Mixing at the microscale: essential and challenging
Microfluidic devices have wide applicability in biomedical research, clinical diagnostics, and drug development. However, a primary limitation of microfluidic systems is their inability to achieve thorough and rapid mixing. Mixing is essential for achieving rapid reactions and reliable results. Microfluidic systems, are typically low Reynold’s number environments, which has two critical implications:
- Fluid flows are laminar, not turbulent
- Transport is limited to diffusion and advection (travel along streamlines)
There is no shortage of methods for microfluidic mixing, but they all rely on the same phenomenon: changing the boundary conditions of the chamber. These boundary variations can be passive or active.
In passive mixing, the structure of the microchannel is tuned to increase contact area and contact time between various blocks of fluid, creating increased opportunity for
diffusion to occur. Passive mixing methods inclde microstructures, such as zigzag, serpentine/3D-serpentine or herringbone microchannels. Passive mixers have the advantage of not using any source of energy other than the bulk motion of the fluid. However, the quality of mixing decreases as the path length gets shorter, the flow rate decreases, and the feature sizes get coarser. Therefore, passive mixing strategies work best when sample volumes are large, and when high-precision fabrication techniques are available.
Active mixing mechanisms in microfluidic systems use an external force to drive fluid flow within a microfluidic system. Methods include microstirrers, flow pulsation, acoustic methods, and thermal and electrokinetic strategies. These methods can mix faster than passive methods, and mixing can be performed in very small volumes of static fluid. (One finding that’s relevant to our method, which uses active microposts: according to computational work, multiple small stirbars are better than one big stirbar.) However, active mixing requires that the mixer be driven externally, and the nature of the external force can present compatibility issues when combined with biological systems.
Optimizing microfluidic mixing for high-volume consumables
When designing high-volume consumables (e.g., diagnostic cartridges), it is typically desirable to minimize:
- Sample volume
- Complexity and precision of fluid handling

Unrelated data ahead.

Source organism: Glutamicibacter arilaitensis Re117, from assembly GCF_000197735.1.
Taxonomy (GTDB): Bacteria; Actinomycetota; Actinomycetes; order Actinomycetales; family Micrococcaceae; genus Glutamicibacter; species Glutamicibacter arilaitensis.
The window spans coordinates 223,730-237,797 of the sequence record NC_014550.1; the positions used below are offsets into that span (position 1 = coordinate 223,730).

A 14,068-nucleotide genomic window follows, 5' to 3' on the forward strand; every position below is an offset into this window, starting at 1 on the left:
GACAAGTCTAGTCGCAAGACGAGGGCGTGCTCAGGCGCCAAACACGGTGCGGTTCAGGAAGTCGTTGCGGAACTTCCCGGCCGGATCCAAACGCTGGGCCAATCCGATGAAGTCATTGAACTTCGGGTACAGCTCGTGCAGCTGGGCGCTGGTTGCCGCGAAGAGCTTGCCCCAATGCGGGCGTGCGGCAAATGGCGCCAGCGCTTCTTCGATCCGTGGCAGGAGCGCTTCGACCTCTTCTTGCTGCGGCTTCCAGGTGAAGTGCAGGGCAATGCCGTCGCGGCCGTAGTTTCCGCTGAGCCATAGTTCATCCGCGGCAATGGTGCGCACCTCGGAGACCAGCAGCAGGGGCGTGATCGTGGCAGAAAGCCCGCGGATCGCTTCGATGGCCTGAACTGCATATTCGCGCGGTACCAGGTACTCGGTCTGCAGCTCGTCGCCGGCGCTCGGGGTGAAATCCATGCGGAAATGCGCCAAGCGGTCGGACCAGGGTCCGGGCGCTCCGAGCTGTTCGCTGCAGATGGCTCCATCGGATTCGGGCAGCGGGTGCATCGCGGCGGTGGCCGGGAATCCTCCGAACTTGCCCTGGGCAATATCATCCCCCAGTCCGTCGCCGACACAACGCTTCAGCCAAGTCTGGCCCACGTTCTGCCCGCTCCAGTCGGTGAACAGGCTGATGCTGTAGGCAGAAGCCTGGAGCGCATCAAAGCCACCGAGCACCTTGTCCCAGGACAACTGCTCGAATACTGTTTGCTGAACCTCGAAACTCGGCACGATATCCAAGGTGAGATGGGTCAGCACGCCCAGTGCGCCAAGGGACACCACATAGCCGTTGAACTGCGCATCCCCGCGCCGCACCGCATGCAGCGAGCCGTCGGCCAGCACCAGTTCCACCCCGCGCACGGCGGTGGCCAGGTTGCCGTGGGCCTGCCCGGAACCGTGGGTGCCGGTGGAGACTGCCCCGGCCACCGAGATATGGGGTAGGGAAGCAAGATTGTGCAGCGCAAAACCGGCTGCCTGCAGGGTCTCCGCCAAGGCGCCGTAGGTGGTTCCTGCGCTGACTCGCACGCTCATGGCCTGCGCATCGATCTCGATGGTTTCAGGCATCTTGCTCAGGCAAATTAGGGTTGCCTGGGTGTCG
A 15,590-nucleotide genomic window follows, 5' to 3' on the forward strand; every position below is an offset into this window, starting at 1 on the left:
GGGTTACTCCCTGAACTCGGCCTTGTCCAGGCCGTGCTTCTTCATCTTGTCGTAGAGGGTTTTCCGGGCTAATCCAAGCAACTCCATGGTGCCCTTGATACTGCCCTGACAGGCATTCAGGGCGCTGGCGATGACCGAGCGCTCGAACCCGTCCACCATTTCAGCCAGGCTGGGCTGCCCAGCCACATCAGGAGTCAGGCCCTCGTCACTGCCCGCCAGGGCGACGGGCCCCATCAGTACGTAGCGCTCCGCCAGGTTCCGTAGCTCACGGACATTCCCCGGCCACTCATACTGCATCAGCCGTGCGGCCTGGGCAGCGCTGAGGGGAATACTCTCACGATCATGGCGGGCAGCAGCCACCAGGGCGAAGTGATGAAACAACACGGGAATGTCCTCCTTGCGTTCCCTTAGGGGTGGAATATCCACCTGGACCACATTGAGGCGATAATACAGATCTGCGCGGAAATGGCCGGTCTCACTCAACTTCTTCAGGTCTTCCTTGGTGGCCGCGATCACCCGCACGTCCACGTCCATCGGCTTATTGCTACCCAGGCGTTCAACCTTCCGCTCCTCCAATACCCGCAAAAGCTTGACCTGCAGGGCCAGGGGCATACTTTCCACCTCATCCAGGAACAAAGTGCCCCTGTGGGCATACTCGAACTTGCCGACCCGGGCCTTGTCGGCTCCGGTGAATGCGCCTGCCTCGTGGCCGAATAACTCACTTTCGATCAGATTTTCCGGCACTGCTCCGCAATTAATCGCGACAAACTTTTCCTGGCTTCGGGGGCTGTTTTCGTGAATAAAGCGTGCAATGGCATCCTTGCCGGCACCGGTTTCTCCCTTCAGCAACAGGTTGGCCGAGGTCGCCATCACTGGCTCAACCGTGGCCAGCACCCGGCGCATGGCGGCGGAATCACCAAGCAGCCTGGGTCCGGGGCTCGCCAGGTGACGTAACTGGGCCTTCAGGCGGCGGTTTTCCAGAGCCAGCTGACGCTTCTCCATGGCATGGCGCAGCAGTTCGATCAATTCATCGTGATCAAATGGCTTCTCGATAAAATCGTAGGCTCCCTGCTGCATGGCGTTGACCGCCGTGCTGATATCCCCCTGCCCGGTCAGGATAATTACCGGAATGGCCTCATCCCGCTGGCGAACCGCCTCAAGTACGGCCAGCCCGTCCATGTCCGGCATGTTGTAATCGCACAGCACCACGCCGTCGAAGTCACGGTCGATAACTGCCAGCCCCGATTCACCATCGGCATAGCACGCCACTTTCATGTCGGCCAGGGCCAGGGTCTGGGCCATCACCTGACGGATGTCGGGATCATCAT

- Cost of goods, including tooling, assembly, and quality burden
Unfortunately, few microfluidic mixing methods help achieve these goals. Passive mixers require continuous flow, which drives up sample volume, and precise fluid paths, which drives up manufacturing costs. Active mixers vary widely in the design constraints they impose, but each has its own drawbacks. Microstirrers struggle without circular chambers and sample volumes smaller than ~100 µL, and because they must be individually loaded, they drive up assembly costs in multi-well cartridges. Thermal methods can induce local heating that can damage biological samples or change reaction kinetics. Acoustic methods use high-power ultrasound that can damage samples with shear stresses. They often involve trapping bubbles that must later be eliminated. Flow pulsation requires highly precise fluid handling. Electrokinetic mixing methods require integration of precise electrodes in the cartridge, driving up manufacturing costs.
Of course, here at Redbud Labs, we’re quite fond of MXR, the world’s first microfluidic mixing module designed specifically for integration into diagnostic consumables. It’s an active mixing method that we’ve packaged into a pop-in chip. Sample volumes are typically 10-100 µL (bigger and smaller are both fine), and it requires no external pumping or mixing. One chip can house multiple custom-sized chambers, which reduces the number of components and the cost of your bill of materials. To our knowledge, it’s the fastest mixing chip on the market, and the modular design makes it highly adaptable.
Making the call
When evaluating a microfluidic mixing method, here are some variables to consider regarding the underlying assay:
- How important is mixing to the quality of your assay, for example, due to reaction completeness or consistency?
- How important is mixing to the speed of your assay, for example, due to reagent or analyte dispersal?
- How long do you require mixing? Is power consumption or sample heating a potential issue in your assay?
- If you could remove all engineering constraints, what is the smallest sample volume permitted by the underlying biology or chemistry of your assay? What is the minimum sample permitted by your analytic method?
Here are some variables to consider regarding the design of the cartridge:
- What manufacturing methods do you hope to use for your cartridge? What are the minimum feature sizes?
- If you require mixing in multiple locations, how does the cost of your method scale with the addition of a new chamber?
- What is the anticipated yield and what are the assembly costs associated with your mixing method?
- What dead volume (if any) is required to service your mixing method?
- What (if any) fluid handling equipment is required to achieve the desired mixing performance?
Redbud Labs is here to help
If you’re designing a consumable cartridge and you’re looking for a microfluidic solution, we can help. We’re admittedly partial to our own microfluidic mixing chip, but we’re familiar with the full range of methods and we can help point you to the best solution. Looking to learn more? Contact us.